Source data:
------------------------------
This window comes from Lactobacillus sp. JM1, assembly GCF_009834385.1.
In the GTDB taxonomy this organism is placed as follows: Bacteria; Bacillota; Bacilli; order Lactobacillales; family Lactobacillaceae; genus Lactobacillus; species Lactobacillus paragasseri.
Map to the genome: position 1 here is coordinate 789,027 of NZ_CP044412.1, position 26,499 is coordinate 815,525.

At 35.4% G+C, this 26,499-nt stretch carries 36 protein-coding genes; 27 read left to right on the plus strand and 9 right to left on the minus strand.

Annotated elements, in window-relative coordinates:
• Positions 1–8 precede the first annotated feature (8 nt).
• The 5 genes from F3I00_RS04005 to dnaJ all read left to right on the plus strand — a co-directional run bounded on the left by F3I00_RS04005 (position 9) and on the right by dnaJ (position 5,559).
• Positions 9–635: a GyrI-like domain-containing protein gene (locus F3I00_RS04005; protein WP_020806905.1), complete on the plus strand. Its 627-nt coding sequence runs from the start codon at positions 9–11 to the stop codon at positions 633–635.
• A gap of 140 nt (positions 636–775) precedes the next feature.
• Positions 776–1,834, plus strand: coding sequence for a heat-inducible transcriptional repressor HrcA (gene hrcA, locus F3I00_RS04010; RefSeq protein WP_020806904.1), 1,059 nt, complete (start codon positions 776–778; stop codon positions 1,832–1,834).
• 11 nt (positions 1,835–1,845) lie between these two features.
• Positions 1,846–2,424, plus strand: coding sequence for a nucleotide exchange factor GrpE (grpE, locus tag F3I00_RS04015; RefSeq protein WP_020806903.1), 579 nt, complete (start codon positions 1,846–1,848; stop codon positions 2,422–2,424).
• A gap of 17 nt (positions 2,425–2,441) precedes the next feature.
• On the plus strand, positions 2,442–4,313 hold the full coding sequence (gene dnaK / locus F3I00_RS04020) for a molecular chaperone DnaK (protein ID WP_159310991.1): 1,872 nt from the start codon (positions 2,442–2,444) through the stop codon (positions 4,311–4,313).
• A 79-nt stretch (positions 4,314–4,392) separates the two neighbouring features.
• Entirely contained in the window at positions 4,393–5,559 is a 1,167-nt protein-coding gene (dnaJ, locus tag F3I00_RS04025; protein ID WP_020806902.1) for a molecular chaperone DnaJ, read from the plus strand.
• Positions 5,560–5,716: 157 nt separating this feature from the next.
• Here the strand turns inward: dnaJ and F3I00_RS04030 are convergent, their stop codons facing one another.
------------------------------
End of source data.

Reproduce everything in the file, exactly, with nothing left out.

This window comes from Lactobacillus sp. JM1, assembly GCF_009834385.1.
In the GTDB taxonomy this organism is placed as follows: Bacteria; Bacillota; Bacilli; order Lactobacillales; family Lactobacillaceae; genus Lactobacillus; species Lactobacillus paragasseri.
Map to the genome: position 1 here is coordinate 789,027 of NZ_CP044412.1, position 26,499 is coordinate 815,525.

At 35.4% G+C, this 26,499-nt stretch carries 36 protein-coding genes; 27 read left to right on the plus strand and 9 right to left on the minus strand.

Annotated elements, in window-relative coordinates:
• Positions 1–8 precede the first annotated feature (8 nt).
• The 5 genes from F3I00_RS04005 to dnaJ all read left to right on the plus strand — a co-directional run bounded on the left by F3I00_RS04005 (position 9) and on the right by dnaJ (position 5,559).
• Positions 9–635: a GyrI-like domain-containing protein gene (locus F3I00_RS04005; protein WP_020806905.1), complete on the plus strand. Its 627-nt coding sequence runs from the start codon at positions 9–11 to the stop codon at positions 633–635.
• A gap of 140 nt (positions 636–775) precedes the next feature.
• Positions 776–1,834, plus strand: coding sequence for a heat-inducible transcriptional repressor HrcA (gene hrcA, locus F3I00_RS04010; RefSeq protein WP_020806904.1), 1,059 nt, complete (start codon positions 776–778; stop codon positions 1,832–1,834).
• 11 nt (positions 1,835–1,845) lie between these two features.
• Positions 1,846–2,424, plus strand: coding sequence for a nucleotide exchange factor GrpE (grpE, locus tag F3I00_RS04015; RefSeq protein WP_020806903.1), 579 nt, complete (start codon positions 1,846–1,848; stop codon positions 2,422–2,424).
• A gap of 17 nt (positions 2,425–2,441) precedes the next feature.
• On the plus strand, positions 2,442–4,313 hold the full coding sequence (gene dnaK / locus F3I00_RS04020) for a molecular chaperone DnaK (protein ID WP_159310991.1): 1,872 nt from the start codon (positions 2,442–2,444) through the stop codon (positions 4,311–4,313).
• A 79-nt stretch (positions 4,314–4,392) separates the two neighbouring features.
• Entirely contained in the window at positions 4,393–5,559 is a 1,167-nt protein-coding gene (dnaJ, locus tag F3I00_RS04025; protein ID WP_020806902.1) for a molecular chaperone DnaJ, read from the plus strand.
• Positions 5,560–5,716: 157 nt separating this feature from the next.
• Here the strand turns inward: dnaJ and F3I00_RS04030 are convergent, their stop codons facing one another.